Don't Choose to Abuse - Jenny's story
05 December 2017
Jenny Coventry has worked in emergency operations centres for EEAST for the past 13 years.
I enjoy the contact with the general public and the satisfaction of knowing I have done my best to help people when they most need it.
A few calls have been memorable for different reasons, some good, some bad. If I had to pick a favourite it would be a call for a young mum who was in early labour at the side of the road. The father delivered the baby. It was not an easy call as the baby presented feet-first, so I had to give breech delivery instructions. Also the baby did not breathe straight away. The focus of the call was about working as a team with two perfect strangers in order to help them bring their baby daughter, as safely as possible under the circumstances, into the world.
The calls that have stayed with me for the wrong reasons tend to be the ones where communication and teamwork is not possible either because the caller does not want to help the patient or where communication is not effective for other reasons such as a caller suffering from alcohol or drug intoxication, or someone being deliberately obstructive.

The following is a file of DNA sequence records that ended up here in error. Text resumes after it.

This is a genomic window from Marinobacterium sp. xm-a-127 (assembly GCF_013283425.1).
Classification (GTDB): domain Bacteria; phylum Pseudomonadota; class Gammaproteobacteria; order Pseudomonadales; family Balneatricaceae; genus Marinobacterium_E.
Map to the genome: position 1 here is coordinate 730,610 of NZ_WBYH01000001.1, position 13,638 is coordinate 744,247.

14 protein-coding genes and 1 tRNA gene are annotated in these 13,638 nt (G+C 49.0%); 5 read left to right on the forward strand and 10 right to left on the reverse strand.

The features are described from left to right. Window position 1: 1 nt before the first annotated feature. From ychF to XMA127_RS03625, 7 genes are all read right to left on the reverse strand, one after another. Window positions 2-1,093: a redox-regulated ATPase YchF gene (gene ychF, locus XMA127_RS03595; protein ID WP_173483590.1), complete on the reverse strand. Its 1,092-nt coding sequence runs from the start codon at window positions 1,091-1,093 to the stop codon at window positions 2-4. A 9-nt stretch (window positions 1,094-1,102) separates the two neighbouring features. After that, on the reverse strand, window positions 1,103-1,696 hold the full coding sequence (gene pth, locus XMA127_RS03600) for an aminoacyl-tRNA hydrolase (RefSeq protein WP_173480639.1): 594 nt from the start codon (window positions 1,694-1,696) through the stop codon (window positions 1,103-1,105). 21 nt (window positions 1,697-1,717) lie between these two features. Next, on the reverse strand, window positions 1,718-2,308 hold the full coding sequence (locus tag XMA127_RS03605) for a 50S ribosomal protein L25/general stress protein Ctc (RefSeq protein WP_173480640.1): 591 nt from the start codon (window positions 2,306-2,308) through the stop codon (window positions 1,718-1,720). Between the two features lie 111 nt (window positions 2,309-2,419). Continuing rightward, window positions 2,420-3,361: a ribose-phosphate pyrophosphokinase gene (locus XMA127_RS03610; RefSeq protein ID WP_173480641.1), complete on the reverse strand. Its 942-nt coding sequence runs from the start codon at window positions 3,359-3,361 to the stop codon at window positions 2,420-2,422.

I deal with varying degrees of abuse from callers nearly every working day. Some of the abuse does not affect me as I can see the reason behind the abuse. The caller is having a reaction to a set of circumstances outside of their control and that comes out as anger. What is more upsetting is where the abuse appears to be unfounded often from drunken callers or callers under the influence of other substances. The abuse becomes personal. In some instances threats of violence have been made for example “I’m going to track you down”. In other cases it is nearly impossible to help the patient as there is a prolonged stream of abuse and any attempts to calm the caller seem to fuel the fire. I find this upsetting and frustrating as it means I am not able to provide the level of care to the patient that I aspire to.
The abuse has affected me in different ways, both mentally and physically. I have lost sleep over some calls. On occasion I have gone home and cried. More recently I have suffered from raised blood pressure. It is telling how much the abuse affects my physical wellbeing, in that after shifts in which I have encountered verbal abuse I have had very high blood pressure despite being on medicines which are extremely effective the rest of the time.